4. Regulatory change: Blockchain disruption will drive significant regulatory change across multiple industries and sectors, including capital markets and payments businesses. Given that assets can be moved securely and privately without a trusted intermediary — like a bank or government — the impact on financial services could be extensive. Separately, blockchain technology may be able to validate revenue earned and tax paid openly and in real time, exposing more corporate information to public scrutiny. In a world where every transaction is recorded in real time, illegal businesses will struggle to survive. There is no established authority in place to respond to these potential developments, and governments are only just beginning to explore the possibilities. It is difficult, therefore, for businesses and legal teams to begin to prepare during this intermediary phase. The most prudent next step is to clearly identify the risks and challenges before developing a blockchain road map. One thing is clear, however: the regulatory frameworks of today probably won’t fit the business models of tomorrow.
  5. Smart contracts: Pay-for-performance agreements could be automatically enforced in many industries. In the context of shipping, for example, a sender could agree to pay US$25 for a package received by 10 a.m. the following day, and go on to specify incremental lesser sums for later arrival. Currently, contracts that include service level targets in this way require the beneficiary to actively enforce failures. Automatic enforcement, however, would remove the human discretionary element. In this way, if smart contracts become mainstream, they could challenge traditional contract law and require lawyers to draft contracts in software programming languages. This development would have profound implications for the training, development and recruitment of legal talent. Should your business now be recruiting lawyers who can code?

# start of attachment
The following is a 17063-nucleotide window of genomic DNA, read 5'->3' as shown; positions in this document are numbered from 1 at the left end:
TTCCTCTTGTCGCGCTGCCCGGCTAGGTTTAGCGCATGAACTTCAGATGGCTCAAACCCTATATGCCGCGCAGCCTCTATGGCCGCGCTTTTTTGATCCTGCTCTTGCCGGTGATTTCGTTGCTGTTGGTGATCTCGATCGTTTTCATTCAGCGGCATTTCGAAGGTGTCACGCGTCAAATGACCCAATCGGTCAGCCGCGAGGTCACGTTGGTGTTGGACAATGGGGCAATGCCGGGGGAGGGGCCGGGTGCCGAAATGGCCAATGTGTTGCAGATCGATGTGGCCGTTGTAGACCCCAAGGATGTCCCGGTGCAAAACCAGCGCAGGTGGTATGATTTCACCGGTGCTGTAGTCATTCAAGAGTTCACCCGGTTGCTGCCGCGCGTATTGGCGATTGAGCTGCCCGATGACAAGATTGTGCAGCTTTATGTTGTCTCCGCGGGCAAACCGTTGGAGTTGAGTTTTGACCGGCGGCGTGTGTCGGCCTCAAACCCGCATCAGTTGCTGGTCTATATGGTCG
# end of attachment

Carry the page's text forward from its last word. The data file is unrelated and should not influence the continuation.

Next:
Blockchain is developing much faster than anyone expected and has gone from an unknown technology to having more than US$1.1 billion of venture capital invested in it. Proponents say it will revolutionize many industries, and as governments adapt the law to meet tomorrow’s technology, the legal implications pose numerous risks and opportunities to business.

How will business strategies, products and services look and behave in a blockchain-enabled world? Unless business leaders start thinking now about products and services in the context of a blockchain-enabled world, they will not adapt quickly enough to remain competitive with those that do.

EY Legal Services Contact

Cornelius Grossman 150x179


Cornelius Grossmann – Global Law Leader




Richard Goold – Global Technology Law Leader